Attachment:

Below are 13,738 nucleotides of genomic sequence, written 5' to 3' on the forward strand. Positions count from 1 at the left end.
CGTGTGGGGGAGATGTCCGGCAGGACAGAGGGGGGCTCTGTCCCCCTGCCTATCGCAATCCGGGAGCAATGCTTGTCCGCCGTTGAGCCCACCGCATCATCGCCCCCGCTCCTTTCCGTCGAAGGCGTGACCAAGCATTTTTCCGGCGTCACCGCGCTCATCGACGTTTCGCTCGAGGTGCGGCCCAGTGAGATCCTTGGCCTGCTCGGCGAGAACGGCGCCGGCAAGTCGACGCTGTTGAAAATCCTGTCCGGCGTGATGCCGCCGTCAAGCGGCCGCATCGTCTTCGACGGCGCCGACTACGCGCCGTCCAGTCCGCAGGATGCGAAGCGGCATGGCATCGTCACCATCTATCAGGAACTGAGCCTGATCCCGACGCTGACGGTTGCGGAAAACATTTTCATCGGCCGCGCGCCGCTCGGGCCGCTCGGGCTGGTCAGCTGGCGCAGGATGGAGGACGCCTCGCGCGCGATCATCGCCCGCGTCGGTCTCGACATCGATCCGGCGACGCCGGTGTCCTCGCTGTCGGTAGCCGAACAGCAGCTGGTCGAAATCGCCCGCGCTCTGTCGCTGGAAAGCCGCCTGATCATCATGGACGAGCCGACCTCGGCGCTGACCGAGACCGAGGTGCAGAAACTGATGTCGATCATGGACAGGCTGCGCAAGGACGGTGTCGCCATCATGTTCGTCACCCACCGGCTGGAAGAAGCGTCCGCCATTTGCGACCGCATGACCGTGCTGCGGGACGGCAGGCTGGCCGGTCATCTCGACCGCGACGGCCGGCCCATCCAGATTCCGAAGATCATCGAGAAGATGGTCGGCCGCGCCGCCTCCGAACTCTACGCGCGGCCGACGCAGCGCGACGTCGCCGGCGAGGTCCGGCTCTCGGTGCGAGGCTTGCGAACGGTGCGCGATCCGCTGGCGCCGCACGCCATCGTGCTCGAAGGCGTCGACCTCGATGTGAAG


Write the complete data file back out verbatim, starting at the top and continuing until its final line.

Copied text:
Below are 13,738 nucleotides of genomic sequence, written 5' to 3' on the forward strand. Positions count from 1 at the left end.
CGTGTGGGGGAGATGTCCGGCAGGACAGAGGGGGGCTCTGTCCCCCTGCCTATCGCAATCCGGGAGCAATGCTTGTCCGCCGTTGAGCCCACCGCATCATCGCCCCCGCTCCTTTCCGTCGAAGGCGTGACCAAGCATTTTTCCGGCGTCACCGCGCTCATCGACGTTTCGCTCGAGGTGCGGCCCAGTGAGATCCTTGGCCTGCTCGGCGAGAACGGCGCCGGCAAGTCGACGCTGTTGAAAATCCTGTCCGGCGTGATGCCGCCGTCAAGCGGCCGCATCGTCTTCGACGGCGCCGACTACGCGCCGTCCAGTCCGCAGGATGCGAAGCGGCATGGCATCGTCACCATCTATCAGGAACTGAGCCTGATCCCGACGCTGACGGTTGCGGAAAACATTTTCATCGGCCGCGCGCCGCTCGGGCCGCTCGGGCTGGTCAGCTGGCGCAGGATGGAGGACGCCTCGCGCGCGATCATCGCCCGCGTCGGTCTCGACATCGATCCGGCGACGCCGGTGTCCTCGCTGTCGGTAGCCGAACAGCAGCTGGTCGAAATCGCCCGCGCTCTGTCGCTGGAAAGCCGCCTGATCATCATGGACGAGCCGACCTCGGCGCTGACCGAGACCGAGGTGCAGAAACTGATGTCGATCATGGACAGGCTGCGCAAGGACGGTGTCGCCATCATGTTCGTCACCCACCGGCTGGAAGAAGCGTCCGCCATTTGCGACCGCATGACCGTGCTGCGGGACGGCAGGCTGGCCGGTCATCTCGACCGCGACGGCCGGCCCATCCAGATTCCGAAGATCATCGAGAAGATGGTCGGCCGCGCCGCCTCCGAACTCTACGCGCGGCCGACGCAGCGCGACGTCGCCGGCGAGGTCCGGCTCTCGGTGCGAGGCTTGCGAACGGTGCGCGATCCGCTGGCGCCGCACGCCATCGTGCTCGAAGGCGTCGACCTCGATGTGAAG